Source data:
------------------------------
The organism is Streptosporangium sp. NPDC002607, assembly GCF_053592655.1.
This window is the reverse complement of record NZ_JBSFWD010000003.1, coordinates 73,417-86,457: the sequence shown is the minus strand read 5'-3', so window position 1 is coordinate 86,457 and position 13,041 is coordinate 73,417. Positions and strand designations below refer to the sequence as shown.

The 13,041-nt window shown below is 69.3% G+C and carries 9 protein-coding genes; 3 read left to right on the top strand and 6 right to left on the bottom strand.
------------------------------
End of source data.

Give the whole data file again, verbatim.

The organism is Streptosporangium sp. NPDC002607, assembly GCF_053592655.1.
This window is the reverse complement of record NZ_JBSFWD010000003.1, coordinates 73,417-86,457: the sequence shown is the minus strand read 5'-3', so window position 1 is coordinate 86,457 and position 13,041 is coordinate 73,417. Positions and strand designations below refer to the sequence as shown.

The 13,041-nt window shown below is 69.3% G+C and carries 9 protein-coding genes; 3 read left to right on the top strand and 6 right to left on the bottom strand.